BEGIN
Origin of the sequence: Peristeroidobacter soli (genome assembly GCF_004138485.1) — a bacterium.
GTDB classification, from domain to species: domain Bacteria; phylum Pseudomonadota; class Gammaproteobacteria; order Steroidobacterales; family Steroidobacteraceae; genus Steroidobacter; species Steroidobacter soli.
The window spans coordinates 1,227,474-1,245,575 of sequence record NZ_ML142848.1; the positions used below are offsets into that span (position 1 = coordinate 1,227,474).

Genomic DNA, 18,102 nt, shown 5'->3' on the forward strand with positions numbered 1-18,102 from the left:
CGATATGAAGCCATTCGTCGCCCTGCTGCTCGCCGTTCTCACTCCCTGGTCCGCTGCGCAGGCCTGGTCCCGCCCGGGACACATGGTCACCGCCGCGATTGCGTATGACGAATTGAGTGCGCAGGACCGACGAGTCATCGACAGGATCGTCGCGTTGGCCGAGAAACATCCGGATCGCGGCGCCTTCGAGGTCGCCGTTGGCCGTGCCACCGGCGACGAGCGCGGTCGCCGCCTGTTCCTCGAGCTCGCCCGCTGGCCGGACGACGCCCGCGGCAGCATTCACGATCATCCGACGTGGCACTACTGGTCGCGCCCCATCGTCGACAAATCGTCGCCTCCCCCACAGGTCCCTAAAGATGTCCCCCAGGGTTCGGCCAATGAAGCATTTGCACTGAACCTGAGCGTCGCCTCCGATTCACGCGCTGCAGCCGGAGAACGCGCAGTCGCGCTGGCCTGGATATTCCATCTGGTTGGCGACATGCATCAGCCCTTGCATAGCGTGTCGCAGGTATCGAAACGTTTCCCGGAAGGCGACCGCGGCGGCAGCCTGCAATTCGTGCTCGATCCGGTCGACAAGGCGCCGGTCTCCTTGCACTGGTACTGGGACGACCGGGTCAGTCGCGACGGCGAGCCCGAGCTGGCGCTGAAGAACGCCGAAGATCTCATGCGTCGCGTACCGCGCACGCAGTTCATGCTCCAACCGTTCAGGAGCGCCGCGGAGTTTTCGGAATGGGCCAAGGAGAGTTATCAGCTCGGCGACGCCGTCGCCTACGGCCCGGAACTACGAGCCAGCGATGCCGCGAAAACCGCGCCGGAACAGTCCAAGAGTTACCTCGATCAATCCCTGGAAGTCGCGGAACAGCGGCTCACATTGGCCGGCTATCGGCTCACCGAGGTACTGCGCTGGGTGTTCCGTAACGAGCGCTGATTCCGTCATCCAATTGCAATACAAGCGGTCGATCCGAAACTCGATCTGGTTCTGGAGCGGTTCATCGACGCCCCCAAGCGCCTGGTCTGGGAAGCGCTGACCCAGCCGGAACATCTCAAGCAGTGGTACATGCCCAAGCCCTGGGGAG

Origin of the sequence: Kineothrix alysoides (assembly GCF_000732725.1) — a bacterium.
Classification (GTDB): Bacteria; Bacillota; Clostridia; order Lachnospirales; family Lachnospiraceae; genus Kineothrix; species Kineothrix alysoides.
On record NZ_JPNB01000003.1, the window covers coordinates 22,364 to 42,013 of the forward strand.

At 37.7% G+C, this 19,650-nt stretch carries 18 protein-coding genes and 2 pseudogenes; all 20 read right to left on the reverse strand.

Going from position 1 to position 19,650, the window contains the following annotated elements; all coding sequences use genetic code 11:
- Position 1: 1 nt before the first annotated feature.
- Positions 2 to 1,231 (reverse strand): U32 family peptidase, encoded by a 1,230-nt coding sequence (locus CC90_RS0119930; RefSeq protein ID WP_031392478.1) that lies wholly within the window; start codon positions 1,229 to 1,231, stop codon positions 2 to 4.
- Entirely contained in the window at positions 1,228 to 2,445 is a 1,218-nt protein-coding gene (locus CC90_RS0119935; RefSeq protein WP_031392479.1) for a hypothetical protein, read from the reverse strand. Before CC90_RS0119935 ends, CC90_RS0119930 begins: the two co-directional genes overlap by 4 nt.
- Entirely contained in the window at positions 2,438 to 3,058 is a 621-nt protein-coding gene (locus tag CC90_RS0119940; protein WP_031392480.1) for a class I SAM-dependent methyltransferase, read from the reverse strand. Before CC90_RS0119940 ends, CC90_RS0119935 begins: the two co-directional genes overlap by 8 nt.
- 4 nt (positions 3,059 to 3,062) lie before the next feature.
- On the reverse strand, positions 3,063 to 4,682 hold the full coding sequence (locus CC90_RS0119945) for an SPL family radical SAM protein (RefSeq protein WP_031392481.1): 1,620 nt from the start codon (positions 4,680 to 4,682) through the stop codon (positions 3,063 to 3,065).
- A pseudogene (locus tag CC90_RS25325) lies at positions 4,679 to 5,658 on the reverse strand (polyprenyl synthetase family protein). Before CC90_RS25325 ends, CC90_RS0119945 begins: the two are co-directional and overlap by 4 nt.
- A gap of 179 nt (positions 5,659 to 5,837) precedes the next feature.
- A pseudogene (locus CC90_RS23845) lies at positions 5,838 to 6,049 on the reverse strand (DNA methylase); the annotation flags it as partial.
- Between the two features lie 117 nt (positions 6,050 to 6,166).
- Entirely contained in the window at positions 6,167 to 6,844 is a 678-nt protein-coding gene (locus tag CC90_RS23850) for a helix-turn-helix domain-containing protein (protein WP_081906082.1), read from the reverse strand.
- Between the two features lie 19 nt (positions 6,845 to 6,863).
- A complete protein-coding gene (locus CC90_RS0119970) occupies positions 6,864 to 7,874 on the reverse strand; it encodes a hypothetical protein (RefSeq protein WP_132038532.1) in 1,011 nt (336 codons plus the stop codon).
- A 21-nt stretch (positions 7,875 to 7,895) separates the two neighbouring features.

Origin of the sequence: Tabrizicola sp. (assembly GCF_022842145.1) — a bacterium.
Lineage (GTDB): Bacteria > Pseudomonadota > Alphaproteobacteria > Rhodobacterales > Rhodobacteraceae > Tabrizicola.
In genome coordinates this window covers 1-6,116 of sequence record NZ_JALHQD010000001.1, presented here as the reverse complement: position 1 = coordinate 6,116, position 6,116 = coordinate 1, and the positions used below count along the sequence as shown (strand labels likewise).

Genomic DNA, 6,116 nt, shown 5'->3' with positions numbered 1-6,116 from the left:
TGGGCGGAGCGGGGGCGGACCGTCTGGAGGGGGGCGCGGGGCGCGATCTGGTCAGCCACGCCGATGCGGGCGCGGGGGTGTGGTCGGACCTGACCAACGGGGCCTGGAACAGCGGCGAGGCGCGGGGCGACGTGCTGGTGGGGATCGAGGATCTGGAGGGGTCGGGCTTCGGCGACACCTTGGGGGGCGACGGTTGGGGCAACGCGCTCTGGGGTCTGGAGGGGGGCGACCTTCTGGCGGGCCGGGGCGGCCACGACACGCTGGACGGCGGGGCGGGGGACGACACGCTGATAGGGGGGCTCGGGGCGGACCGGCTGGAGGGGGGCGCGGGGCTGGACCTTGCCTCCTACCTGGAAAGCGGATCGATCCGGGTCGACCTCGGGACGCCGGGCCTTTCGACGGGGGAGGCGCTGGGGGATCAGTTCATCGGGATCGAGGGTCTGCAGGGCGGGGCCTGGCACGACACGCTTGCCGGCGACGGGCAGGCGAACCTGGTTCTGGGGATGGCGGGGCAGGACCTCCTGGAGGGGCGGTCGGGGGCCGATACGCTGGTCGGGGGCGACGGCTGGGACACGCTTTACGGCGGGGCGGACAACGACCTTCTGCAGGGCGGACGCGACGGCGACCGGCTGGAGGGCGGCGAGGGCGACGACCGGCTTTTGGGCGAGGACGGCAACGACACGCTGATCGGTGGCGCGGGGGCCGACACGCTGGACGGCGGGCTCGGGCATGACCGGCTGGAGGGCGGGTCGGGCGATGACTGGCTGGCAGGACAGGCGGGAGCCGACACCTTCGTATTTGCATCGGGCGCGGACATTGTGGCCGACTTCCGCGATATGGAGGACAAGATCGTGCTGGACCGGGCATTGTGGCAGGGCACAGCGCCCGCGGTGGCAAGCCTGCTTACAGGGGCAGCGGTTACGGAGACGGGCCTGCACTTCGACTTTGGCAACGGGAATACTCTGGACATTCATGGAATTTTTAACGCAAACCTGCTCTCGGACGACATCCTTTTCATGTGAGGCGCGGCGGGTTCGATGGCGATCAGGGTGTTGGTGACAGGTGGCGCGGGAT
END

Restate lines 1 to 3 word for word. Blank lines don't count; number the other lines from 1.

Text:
Origin of the sequence: Peristeroidobacter soli (genome assembly GCF_004138485.1) — a bacterium.
GTDB classification, from domain to species: domain Bacteria; phylum Pseudomonadota; class Gammaproteobacteria; order Steroidobacterales; family Steroidobacteraceae; genus Steroidobacter; species Steroidobacter soli.
The window spans coordinates 1,227,474-1,245,575 of sequence record NZ_ML142848.1; the positions used below are offsets into that span (position 1 = coordinate 1,227,474).